As you probably suspected, luxury hotels are feeling the pinch as the economy spirals downward. It’s not just the fact that tourists are no longer interested in paying $1,750 a night for a room when their brokerage accounts are imploding at the same time. The corporate travel market is shifting, too, and some companies are shying away from sending employees to fancy hotels for fear that bad press will follow when people find out that these are the same companies laying people off right and left. Imagine that!

Unfortunately, there doesn’t seem to be an end in sight. Hotels like the St. Regis and Four Seasons can’t exactly advertise $99-a-night rates since doing so would lose them the “brand prestige” they worked so hard to create. So there’s no easy solution at hand, although experts say customers should have more “bargaining power” in the months ahead. If you walk into the St. Regis and convince the manager to give you a room for $100, be sure to let us know!

After years of boycotting selected Hyatts for their mistreatment of workers and refusals to negotiate, UNITE HERE announced Monday that it is expanding its boycott to all Hyatt properties worldwide, with the exception of the dozen that have signed union contracts.

The international food and hotel workers federation, IUF, representing 12 million hotel and food service workers in 120 countries, has signed on to the global boycott. Indian workers fighting subcontracting in their hotel industry have joined in, picketing hotels in three states to support the boycott. British and Filipino workers have also picketed Hyatts in support of U.S. workers.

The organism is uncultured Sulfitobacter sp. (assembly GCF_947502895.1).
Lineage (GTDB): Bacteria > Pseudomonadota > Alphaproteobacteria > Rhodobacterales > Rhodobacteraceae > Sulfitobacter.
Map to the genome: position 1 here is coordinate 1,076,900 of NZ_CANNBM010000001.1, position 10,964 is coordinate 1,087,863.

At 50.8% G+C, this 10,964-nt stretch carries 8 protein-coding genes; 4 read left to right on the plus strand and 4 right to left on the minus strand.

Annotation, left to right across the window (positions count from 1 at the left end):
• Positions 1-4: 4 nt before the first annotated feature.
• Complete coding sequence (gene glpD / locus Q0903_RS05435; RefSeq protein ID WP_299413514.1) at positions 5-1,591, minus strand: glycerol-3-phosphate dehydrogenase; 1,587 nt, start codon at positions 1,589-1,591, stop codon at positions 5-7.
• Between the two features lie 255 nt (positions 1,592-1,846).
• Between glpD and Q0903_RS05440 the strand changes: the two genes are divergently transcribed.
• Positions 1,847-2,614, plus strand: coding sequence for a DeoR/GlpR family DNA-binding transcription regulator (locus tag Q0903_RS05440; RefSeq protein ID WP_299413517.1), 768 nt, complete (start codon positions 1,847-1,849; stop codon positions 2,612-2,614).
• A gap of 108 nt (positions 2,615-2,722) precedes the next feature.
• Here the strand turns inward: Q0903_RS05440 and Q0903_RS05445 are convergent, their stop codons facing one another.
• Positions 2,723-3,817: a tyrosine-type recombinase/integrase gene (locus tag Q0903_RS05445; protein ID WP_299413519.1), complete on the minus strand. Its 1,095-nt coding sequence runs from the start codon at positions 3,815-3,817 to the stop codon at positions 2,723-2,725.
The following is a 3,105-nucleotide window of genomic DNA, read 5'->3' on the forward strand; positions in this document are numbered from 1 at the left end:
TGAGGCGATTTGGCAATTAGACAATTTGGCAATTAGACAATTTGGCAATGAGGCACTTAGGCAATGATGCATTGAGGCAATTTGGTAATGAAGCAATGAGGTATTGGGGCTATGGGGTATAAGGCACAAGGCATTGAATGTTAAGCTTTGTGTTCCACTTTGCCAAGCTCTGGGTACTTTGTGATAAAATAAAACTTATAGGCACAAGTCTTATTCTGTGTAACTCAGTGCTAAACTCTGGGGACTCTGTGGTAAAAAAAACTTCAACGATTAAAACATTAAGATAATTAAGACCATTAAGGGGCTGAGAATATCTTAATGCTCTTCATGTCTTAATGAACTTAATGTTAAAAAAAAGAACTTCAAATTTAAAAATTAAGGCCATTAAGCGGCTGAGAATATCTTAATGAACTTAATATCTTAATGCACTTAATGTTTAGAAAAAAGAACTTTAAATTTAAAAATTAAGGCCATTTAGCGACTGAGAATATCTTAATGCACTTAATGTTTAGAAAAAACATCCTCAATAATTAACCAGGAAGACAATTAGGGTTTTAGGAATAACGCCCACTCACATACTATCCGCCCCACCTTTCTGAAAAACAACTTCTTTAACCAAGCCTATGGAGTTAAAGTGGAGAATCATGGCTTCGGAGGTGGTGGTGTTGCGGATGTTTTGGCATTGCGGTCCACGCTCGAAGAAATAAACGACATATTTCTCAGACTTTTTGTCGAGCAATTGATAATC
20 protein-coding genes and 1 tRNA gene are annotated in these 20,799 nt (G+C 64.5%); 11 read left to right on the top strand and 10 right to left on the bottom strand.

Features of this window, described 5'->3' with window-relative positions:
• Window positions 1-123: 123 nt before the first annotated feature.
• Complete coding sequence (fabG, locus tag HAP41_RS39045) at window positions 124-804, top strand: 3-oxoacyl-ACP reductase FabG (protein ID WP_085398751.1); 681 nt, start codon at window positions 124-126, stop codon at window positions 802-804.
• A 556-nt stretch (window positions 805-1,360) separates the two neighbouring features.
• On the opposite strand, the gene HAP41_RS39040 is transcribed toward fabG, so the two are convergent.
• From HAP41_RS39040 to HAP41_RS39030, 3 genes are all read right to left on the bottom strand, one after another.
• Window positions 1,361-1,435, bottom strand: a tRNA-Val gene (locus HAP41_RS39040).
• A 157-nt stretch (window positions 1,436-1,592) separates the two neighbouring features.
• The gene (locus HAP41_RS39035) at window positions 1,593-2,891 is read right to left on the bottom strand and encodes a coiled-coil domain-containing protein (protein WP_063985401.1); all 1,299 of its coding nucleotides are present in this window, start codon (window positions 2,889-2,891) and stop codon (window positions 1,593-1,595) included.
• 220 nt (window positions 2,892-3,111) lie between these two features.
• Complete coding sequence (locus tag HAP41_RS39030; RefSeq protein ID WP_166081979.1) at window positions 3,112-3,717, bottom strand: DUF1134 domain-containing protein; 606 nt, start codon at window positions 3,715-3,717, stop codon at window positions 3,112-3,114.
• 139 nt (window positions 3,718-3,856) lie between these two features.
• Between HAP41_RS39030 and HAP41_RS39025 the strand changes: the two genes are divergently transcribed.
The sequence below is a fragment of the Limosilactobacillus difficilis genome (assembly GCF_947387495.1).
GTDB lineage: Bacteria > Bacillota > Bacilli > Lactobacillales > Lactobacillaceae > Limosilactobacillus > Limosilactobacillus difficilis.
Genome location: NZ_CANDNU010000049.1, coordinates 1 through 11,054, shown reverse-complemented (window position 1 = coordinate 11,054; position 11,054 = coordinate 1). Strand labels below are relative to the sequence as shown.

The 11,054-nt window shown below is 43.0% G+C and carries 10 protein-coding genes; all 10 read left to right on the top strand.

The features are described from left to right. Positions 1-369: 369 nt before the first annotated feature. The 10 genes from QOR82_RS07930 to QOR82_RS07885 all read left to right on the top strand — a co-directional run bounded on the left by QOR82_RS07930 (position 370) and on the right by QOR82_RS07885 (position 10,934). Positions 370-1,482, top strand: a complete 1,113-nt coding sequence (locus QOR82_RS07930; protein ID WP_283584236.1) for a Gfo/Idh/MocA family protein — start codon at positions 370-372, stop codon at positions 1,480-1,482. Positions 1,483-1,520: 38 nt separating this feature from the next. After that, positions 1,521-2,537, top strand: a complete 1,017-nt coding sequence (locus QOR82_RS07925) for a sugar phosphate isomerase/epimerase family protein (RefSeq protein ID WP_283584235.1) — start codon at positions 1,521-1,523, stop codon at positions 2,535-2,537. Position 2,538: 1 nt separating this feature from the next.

The expanded boycott aims to hit Hyatt overseas, where it’s growing. While the U.S. market is saturated, according to the union, Hyatt has 56 hotels in development in India alone.

UNITE HERE has also launched an online campaign to further dent Hyatt’s brand, asking supporters to vote Hyatt the worst hotel employer.

There are plenty of reasons to believe Hyatt qualifies. High room quotas mean housekeepers work so fast their muscles do not have time to recover, a major cause of debilitating repetitive strain injuries affecting their arms, backs, shoulders, and hands.

In response, California hotel workers have been trying to get a law passed to provide housekeepers with fitted sheets and long-handled mops. The tools are aimed at decreasing on-the-job injuries after an occupational health study found that housekeepers have high injury rates. Hyatt hotels were the worst among those studied.

Youngblood testified at the hearings on the new law, saying fitted sheets “would save our backs.” She said Hyatt was the only major company to speak against the proposal publicly.

Recovery Fades for the Hotel